Jumping on the bandwagon, many states instituted rules for insurance companies to standardize policies at no higher than a 9th-grade level. Still, economic and legal lingo often almost feels like entrapment. Privacy policies on websites and sign-in wrap contracts, contracts that the user implicitly agrees to by using a website, are often very difficult to read. Consumer advocates have urged companies to do better. (I just checked Facebook’s terms of service and its privacy policy, and both are considered to be fairly easy to read by an 8th grader.)

And sometimes, difficult texts hide the most difficult truths. If your purpose is to hide something, pull out the big guns and write to a college-graduate level reader. Use lots of polysyllabic words and long sentences. Whatever you’re trying to disguise will very well get lost in the gobbledygook.

Say you’re explaining complicated economic theory or scientific journalism. Should you lean into complicated words and lingo? Not if you want to be understood!

Before making the argument that your subject is naturally complicated, and therefore requires a higher level of writing, take this in. Richard Feynman’s classic Lectures on Physics has a reading level of grade 8. If a Nobel Prize-winning physicist can explain Heisenberg’s Uncertainty Principle to 8th graders, you can probably simplify your writing, too.

Tips for making your text easy to read

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This story's stats, according to WebFX. Image courtesy of the author.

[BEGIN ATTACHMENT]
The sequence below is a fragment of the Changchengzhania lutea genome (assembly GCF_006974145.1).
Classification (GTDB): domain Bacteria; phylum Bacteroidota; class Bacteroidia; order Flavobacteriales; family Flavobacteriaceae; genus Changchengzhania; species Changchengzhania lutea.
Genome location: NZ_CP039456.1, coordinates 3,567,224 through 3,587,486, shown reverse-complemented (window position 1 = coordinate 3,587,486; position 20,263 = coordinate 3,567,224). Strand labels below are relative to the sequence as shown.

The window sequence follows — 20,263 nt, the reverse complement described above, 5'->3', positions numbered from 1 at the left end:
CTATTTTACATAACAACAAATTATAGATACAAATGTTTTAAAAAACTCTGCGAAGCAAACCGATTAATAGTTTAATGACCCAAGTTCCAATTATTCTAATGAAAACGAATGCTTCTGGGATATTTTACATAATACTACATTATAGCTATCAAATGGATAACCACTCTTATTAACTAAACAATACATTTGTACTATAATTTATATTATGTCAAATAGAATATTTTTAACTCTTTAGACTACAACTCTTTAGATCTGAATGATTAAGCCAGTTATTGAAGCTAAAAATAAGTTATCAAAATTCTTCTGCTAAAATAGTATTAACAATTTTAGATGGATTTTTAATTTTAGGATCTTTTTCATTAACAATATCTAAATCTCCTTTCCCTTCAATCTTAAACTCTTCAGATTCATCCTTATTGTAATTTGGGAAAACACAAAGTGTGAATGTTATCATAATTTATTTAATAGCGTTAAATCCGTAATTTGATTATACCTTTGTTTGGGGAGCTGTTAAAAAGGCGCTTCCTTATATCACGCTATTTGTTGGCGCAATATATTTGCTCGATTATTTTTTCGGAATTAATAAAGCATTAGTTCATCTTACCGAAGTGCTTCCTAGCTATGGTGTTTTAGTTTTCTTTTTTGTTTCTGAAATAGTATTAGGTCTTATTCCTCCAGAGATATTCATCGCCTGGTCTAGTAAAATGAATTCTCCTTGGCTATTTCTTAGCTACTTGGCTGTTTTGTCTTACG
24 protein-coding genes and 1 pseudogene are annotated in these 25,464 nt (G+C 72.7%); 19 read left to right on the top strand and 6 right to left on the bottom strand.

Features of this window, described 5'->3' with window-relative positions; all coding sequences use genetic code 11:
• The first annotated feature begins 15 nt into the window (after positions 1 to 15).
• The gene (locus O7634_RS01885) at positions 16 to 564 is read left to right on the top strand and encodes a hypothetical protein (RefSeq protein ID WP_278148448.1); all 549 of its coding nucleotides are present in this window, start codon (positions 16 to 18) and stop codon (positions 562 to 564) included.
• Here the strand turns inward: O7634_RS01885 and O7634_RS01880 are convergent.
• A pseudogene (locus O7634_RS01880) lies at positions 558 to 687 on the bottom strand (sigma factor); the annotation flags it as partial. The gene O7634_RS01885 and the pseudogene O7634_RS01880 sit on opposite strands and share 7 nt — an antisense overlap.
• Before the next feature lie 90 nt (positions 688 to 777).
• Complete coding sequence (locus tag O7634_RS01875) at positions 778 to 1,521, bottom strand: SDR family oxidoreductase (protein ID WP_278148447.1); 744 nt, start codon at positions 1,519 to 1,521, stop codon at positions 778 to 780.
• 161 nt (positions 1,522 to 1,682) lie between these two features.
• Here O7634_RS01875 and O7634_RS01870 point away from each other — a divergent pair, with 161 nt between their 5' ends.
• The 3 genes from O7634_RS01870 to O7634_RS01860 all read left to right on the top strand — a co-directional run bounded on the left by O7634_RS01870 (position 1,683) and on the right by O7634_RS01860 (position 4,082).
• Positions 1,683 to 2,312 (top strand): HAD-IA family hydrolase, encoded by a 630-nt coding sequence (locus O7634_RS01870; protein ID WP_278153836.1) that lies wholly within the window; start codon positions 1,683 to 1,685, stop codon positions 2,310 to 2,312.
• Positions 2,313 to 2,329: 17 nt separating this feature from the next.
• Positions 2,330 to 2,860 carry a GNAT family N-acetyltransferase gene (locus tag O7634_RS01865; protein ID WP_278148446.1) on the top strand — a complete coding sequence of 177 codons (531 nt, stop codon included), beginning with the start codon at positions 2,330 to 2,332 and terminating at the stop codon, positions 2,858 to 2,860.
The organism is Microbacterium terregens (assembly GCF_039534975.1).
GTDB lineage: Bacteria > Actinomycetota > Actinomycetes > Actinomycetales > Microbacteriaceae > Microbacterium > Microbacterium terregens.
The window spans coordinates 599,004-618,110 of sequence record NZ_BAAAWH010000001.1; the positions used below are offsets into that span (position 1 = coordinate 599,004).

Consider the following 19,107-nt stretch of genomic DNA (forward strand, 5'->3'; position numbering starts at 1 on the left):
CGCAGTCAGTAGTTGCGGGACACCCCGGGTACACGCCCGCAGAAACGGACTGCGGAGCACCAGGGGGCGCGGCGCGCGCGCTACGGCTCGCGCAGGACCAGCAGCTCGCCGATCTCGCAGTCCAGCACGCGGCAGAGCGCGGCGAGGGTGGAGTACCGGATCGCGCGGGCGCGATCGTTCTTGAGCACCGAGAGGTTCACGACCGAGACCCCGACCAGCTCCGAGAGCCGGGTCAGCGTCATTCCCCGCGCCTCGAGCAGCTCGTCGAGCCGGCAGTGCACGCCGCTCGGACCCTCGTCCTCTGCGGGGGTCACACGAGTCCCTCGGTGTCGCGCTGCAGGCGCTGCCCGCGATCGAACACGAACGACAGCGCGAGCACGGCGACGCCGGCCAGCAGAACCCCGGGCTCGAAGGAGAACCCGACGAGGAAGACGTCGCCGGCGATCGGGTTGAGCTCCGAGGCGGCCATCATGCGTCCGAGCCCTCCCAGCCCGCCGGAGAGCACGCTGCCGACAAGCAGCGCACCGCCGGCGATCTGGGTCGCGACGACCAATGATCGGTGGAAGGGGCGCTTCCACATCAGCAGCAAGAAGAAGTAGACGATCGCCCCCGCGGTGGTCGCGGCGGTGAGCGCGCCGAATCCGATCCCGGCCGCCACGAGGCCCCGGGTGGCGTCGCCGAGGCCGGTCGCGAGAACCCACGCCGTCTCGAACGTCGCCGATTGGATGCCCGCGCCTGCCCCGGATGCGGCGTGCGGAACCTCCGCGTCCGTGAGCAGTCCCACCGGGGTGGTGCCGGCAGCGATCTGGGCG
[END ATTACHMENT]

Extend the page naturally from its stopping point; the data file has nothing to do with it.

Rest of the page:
You should too. Here’s how to edit for lower grade levels.

  • Use short words.
  • Break long sentences into smaller ones.
  • Make sure transitions are clear. (Reading aloud helps.)
  • Use shorter paragraphs.

I figure some of my favorite literature is geared toward 7th and 8th-graders; my Medium stories should be, too. I hope this helps you write for simplicity and clarity. Easy reading doesn’t have to be Dr. Suess-like. Just stay human, write as you talk, and you’ll do just fine.

By the way, The Cat in the Hat has a Flesch- Kincaid grade level of less than one. This story’s F-K score is 7.4, meaning it’s suited for 7th-graders. Right where I want to be.

I like words, and writing about them. If you want to know the 5 most powerful words in the English language, you can download them here.

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Jen McGahan

Written by

Curious mom, writer, & lymphatic massage therapist. I teach a persuasive writing course, too. Start here: https://www.jenmcgahan.com/power-words

Portals Pub

Fearless learning, disparate connections, and honest writing

Jen McGahan

Written by

Curious mom, writer, & lymphatic massage therapist. I teach a persuasive writing course, too. Start here: https://www.jenmcgahan.com/power-words

Portals Pub

Fearless learning, disparate connections, and honest writing